Full disclosure — there seems to be a bit of confusion about our historical shelter this week, which sits on a storied road in Canton, Massachusetts. Was it built in 1730? Or was it built in 1810?
The Realtor’s listing says the earlier date. The history we found indicates it was likely built in 1810. However, before anyone gets upset, the same historians say that there was an earlier home on the same property that was built much earlier, and parts of that home were repurposed after it was demolished to build this home at 1818 Washington Street.
According to the Massachusetts Cultural Resource Information System, this Federal-style home was built for Samuel Blackman Jr. on the Blackman family estate.
“The central section of the house follows a traditional five-bay, center entrance plan of two stories with two rear (north ) chimney stacks typical of the Federal period form of the early 19th century in Canton,” the documentation found in MACRIS said, adding that the design is Federal style with “elements of older Georgian style as seen in the tight gable eaves and interior features,” like the center stairway with block cap newel posts and scroll pattern stair ends, and in the surviving fireplace mantels in the left parlor and second floor bedrooms.
An earlier house of Samuel Blackman Sr. was located behind the home, but was demolished after the death of his wife, Mary.
“Elements of the earlier Blackman house were reportedly used in the present house, with panelled doors found in the upstairs bedrooms,” the documentation said.
The same documentation revealed that the home had east and west wings added in the early 19th century.
Perhaps equally fascinating is Washington Street, where the home sits. In a history of the town published in 1893, writer Daniel Huntoon wrote that the road “was in existence long before any lands were laid out in the Dorchester South Precinct.”
“This is our most ancient road — the king’s highway,” he wrote. “Portions of it were in existence during the middle of the seventeenth century, as the way to Rhode Island. The northern part, where it passes Blue Hill, is mentioned in 1690, and in 1694 is called the ‘common road,’ as it passes Puffer’s farm.”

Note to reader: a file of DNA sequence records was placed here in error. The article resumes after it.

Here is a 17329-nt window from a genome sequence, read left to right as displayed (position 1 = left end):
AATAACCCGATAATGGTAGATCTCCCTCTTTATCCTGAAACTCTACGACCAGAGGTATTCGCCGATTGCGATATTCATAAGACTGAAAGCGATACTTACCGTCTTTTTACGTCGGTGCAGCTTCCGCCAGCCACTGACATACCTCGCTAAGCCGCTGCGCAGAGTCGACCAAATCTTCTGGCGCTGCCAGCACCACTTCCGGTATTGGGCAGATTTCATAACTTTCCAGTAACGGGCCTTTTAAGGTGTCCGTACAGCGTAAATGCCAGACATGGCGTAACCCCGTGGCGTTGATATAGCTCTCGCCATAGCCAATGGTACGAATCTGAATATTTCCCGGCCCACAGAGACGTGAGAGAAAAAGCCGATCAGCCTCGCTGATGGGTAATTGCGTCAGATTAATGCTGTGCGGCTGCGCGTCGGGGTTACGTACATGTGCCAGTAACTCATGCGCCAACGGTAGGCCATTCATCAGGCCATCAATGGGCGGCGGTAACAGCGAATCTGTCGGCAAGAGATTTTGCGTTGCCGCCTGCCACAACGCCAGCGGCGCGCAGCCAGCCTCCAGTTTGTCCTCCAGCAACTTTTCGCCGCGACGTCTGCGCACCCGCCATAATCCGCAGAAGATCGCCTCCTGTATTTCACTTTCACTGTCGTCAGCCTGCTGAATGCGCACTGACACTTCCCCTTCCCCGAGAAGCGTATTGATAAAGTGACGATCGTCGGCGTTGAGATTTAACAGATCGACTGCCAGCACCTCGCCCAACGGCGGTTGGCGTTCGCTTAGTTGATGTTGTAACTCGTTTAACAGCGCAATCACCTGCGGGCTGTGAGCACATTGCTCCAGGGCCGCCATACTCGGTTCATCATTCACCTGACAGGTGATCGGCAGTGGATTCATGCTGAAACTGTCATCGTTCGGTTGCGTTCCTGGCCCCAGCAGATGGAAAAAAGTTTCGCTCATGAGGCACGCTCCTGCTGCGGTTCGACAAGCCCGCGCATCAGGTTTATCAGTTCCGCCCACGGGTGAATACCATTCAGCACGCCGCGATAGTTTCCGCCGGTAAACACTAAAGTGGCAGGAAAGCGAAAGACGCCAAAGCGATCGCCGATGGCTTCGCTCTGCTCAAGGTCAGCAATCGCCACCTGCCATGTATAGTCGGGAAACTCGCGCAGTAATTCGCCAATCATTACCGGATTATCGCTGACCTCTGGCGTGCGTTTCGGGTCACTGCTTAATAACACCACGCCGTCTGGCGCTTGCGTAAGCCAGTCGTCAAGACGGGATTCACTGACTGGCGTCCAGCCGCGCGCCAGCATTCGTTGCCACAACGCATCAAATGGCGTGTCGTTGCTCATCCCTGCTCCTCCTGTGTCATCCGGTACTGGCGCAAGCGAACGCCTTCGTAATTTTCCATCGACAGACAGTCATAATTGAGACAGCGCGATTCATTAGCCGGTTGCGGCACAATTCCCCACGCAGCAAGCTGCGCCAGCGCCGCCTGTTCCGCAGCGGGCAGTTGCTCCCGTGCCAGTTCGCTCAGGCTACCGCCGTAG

Huntoon said that it had been known as “Taunton Road,” the “great road from Boston to Taunton,” and the “main road,” until finally being named Washington Street in 1840.
The Blackman estates were situated on both sides of Washington Street when the Blackman family came to the area, with Benjamin Blackman signing the original church covenant in 1717.
Officially incorporated in February 23, 1797, the town was also home to the nation’s first copper rolling mill in Canton (built in 1801 thanks to Paul Revere), the pot-belly stove (the Rising Sun Stove Polish Company was founded by Elijah Morse, inventor of the pot-belly stove), and the Old Stoughton Music Society, the oldest choral society in the United States.
It’s also home to one of the oldest cemeteries in the country, as well as the Canton Corner, which includes more than 25 properties and 170 acres spanning 250 years of history. Canton Corner’s nexus is Pleasant and Washington streets.
All that being said, listing agent Erika Welch with Rettman Associates said homes like the Blackmon home are rarely available.
“Live exquisitely in this rambling country-like estate, meticulously maintained and updated with precise detail for modern living and grand entertaining,” she said.
The home indeed does marry the historic with the modern. Wide plank floors — expected for the time period the home was built, ground the home in its history. Touches like a chef’s kitchen, closet dressing room with an island and custom cabinetry, and space for a home office provide the modern conveniences.
The home has three staircases, five bedrooms, three-and-a-half baths, and seven fireplaces. It also includes an artist loft, multiple backyard spaces and gardens, a deck off the kitchen, and a white wisteria pergola on a stone patio perfect for al fresco entertaining.
The 5,116 square foot Canton home is listed for $995,000. Want to see more? Click here.